Note: All amounts discussed are in Canadian Dollars
On our last coverage of AltaGas Ltd. (TSX:ALA:CA) we compared it versus Algonquin Power & Utilities Corp. (AQN) and told you why we would buy AltaGas, but not AQN. We concluded our thesis with the following.
We reiterate our buy rating on AltaGas as the stock is truly cheap and remains our top pick in the Canadian regulated utility segment. Yes, the dividend is modest, but safe. We also love that the capex is full covered from cash flow and gives company a lot of flexibility. The company has no crazy ambitions any more about spending massive amounts of dollars to grow. That is exactly the kind of utility you want in your portfolio.
It was an interesting 8 months where AltaGas appeared to be losing badly till mid-March. The comeback has pushed the company ahead once again.
We look at the Q2-2023 results and the announcement acquisition to update our thesis.
The Q2-2023 results were about in line, with slight timing differences impacting how the first half versus the second half are shaping up. Overall EBITDA guidance remains in line with expectations.
Moving off the strong Q2-2022 base, we can see the modest improvements expected in 2023 numbers versus 2022 for both EBITDA and earnings per share.
These are not big improvements, but about in line with what you would see for a company with AltaGas’ footprint. The change is still good in light of what is happening on the interest expense front. AltaGas got hit with the trifecta higher rates, higher debt balances and exchange rate moving negatively.
Even though they have a “well-balanced” balance sheet, the interest rate moves of the last 18 months continue to take a toll. While those numbers looked at the delta from Q2-2022, the more important figures here are the changes from end of last year. The big picture here is that of deleveraging. The Alaskan Utilities sale played into that, and AltaGas finally has reached levels of net debt that we can be proud of.
This has been a long, long journey post the WGL acquisition, where the debt-load became just too unwieldy in light of the massive overpayment for that transaction.
At present, AltaGas is one of the best positioned from a balance sheet perspective (amongst pure Canadian utilities) to withstand further interest rate hikes or credit spread blowouts in the case of a recession.
The New Purchase
AltaGas just announced that it had entered into an agreement to acquire the Pipestone Natural Gas Processing Plant. This includes the current phase I and the phase II expansion project. In addition, this purchase includes Dimsdale storage facility and the Pipestone condensate terminal. The purchase was made from Tidewater Midstream for $650 million.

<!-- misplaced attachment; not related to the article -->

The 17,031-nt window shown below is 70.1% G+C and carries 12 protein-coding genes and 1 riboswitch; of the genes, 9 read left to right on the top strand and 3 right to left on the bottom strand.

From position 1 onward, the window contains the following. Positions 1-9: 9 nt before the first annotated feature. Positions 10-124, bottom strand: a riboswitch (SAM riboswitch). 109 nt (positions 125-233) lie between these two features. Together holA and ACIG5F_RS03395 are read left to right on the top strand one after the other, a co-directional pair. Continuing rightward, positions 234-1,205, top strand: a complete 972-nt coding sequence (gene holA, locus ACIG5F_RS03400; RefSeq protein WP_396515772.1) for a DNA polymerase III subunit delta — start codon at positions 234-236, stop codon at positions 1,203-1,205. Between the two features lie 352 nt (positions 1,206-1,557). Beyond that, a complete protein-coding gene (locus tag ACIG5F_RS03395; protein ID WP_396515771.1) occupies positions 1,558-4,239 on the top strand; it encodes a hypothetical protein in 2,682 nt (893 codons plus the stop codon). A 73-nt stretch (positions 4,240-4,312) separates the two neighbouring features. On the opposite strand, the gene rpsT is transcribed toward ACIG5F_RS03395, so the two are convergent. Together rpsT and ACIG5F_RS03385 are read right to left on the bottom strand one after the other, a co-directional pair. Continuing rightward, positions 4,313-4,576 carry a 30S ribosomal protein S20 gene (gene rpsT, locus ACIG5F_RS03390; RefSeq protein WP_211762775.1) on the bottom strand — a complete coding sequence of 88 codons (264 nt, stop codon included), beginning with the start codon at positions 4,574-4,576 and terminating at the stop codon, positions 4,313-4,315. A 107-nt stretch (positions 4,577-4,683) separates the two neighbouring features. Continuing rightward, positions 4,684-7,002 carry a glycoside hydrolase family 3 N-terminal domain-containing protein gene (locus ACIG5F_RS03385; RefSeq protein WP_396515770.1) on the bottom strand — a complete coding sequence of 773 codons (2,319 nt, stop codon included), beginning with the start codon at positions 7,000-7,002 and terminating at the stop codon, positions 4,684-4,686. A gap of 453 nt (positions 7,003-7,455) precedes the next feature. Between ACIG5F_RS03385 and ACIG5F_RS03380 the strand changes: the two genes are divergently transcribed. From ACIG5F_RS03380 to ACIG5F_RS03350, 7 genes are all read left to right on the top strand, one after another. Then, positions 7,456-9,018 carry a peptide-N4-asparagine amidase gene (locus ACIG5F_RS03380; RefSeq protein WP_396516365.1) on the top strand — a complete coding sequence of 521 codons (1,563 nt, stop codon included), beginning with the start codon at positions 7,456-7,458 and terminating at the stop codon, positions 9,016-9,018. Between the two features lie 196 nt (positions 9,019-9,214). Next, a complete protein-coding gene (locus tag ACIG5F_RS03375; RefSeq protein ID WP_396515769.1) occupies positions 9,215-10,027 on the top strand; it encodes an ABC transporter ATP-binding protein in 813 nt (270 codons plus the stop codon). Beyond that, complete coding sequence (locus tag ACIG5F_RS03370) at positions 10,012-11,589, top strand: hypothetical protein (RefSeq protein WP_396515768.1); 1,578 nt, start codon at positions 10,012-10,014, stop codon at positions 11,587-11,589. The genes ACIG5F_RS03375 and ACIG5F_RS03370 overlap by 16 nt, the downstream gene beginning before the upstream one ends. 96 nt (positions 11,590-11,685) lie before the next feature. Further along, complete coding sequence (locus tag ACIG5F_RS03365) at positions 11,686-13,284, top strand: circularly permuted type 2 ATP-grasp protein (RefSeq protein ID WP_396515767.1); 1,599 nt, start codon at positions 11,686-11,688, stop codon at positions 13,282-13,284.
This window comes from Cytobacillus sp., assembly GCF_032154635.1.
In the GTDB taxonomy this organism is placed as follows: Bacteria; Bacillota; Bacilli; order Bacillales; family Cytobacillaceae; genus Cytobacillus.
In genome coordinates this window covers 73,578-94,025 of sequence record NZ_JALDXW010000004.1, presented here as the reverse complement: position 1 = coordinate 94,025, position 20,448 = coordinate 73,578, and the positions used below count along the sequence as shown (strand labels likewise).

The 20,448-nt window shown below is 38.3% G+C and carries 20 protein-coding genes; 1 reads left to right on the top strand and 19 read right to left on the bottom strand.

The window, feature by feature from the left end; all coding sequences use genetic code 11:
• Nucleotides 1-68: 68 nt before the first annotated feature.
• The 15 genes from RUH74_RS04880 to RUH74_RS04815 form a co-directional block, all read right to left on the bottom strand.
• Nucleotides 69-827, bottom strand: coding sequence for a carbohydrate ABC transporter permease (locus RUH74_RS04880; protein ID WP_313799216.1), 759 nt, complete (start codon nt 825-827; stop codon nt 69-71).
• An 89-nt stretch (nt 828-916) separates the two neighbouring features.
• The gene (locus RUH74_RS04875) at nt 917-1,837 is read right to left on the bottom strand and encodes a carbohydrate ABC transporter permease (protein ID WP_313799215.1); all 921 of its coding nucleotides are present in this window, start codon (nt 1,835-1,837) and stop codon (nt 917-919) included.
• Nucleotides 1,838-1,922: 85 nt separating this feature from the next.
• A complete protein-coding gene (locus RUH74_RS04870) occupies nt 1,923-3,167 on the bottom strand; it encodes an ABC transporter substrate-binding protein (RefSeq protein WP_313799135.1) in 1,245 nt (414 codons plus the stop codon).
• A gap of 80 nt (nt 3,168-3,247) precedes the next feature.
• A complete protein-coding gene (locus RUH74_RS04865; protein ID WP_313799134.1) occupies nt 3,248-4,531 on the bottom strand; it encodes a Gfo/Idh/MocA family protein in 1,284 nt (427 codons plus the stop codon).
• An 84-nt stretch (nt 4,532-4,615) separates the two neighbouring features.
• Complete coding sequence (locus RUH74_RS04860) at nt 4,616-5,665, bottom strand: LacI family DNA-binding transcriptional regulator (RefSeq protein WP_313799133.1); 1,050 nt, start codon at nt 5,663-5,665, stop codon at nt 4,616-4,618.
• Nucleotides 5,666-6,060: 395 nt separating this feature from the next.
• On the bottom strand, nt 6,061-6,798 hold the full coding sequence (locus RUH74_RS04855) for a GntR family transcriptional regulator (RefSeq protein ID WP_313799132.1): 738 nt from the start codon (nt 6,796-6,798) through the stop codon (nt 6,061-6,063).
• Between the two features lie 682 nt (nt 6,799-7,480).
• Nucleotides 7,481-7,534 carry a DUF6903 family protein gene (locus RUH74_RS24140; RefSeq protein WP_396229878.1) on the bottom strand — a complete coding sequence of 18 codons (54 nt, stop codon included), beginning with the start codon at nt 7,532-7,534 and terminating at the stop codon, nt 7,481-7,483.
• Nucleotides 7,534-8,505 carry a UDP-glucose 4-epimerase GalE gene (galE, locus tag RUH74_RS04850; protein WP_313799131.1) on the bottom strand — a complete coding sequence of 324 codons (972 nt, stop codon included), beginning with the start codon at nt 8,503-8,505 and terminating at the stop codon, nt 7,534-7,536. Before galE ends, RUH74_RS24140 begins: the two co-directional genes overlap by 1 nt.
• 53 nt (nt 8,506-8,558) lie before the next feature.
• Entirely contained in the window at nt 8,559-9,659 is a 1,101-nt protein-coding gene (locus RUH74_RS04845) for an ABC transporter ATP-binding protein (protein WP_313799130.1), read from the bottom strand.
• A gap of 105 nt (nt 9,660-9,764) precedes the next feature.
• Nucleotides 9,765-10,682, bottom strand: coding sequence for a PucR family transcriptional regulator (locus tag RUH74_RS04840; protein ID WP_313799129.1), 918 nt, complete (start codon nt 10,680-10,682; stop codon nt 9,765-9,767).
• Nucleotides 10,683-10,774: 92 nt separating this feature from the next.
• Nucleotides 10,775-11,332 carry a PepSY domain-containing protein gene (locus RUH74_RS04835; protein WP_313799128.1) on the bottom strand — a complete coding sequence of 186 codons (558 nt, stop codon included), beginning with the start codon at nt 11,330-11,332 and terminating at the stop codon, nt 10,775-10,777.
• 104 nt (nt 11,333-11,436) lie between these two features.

There is one contingent clause here on the final investment decision on Pipestone phase II, but we gather that this is a formality, otherwise we would have not reached this stage.
The utilities base business continue to perform has predicted. AltaGas has had no major surprises on the regulatory front, and the more recent filed cases are relatively small.
The midstream assets have also performed well, though Q2-2023 was a small outlier. The purchase from Tidewater appears to be at an incredibly low price. It is a head scratcher of sorts that Tidewater sold it for so less. The Dimsdale storage facility is connected to Alliance pipeline systems and to the NGTL system, making it a very valuable long term asset. It also is one where expansion can be facilitated with little additional capex.
So this 7.2X normalized EBITDA multiple seems awfully cheap, even in an era of 5% interest rates. Multiple banks raised their price targets in light of this. See here, here, and here. So AltaGas is going along nicely, and we cannot find fault with anything we see in the company’s strategy.
One of the only real problems anyone can have with AltaGas is that it is harder to value compared to some of the companies it is usually compared against. It is a perfect midstream/utility blend, and even analysts cannot agree as to which group it really belongs. The problem comes to whether you run an adjusted funds from operations (AFFO) multiple like with other midstream companies, or an EPS multiple like with other utilities. We struggle with this too and unless we have a split down in the middle, it will always be subjective. Even AQN, a company we have compared it against, had a similar issue, though it was a renewable assets-regulated utility blend.
Our rough math here gets us to one important observation. AltaGas while still inexpensive, has become expensive on a relative basis. We find this notable against both groups of assets, especially against ATCO Ltd. (ACO.X:CA), which was extremely cheap to begin with.
AltaGas has a very small dividend yield (4.11%) in comparison. It just gets us a little circumspect to chase the stock higher, as these banks are doing. Even beyond the midstream/utility comparatives, a lot of rate sensitive issues are now far cheaper than they were at the end of 2022. So we are hence going along the road less travelled here and downgrading it on a relative basis. We are moving from Strong Buy to a Hold. A two notch downgrade is unusual for us, but it fits with our relative valuation framework, where we focus on what is the best security to buy today.
Please note that this is not financial advice. It may seem like it, sound like it, but surprisingly, it is not. Investors are expected to do their own due diligence and consult with a professional who knows their objectives and constraints.
Editor’s Note: This article discusses one or more securities that do not trade on a major U.S. exchange. Please be aware of the risks associated with these stocks.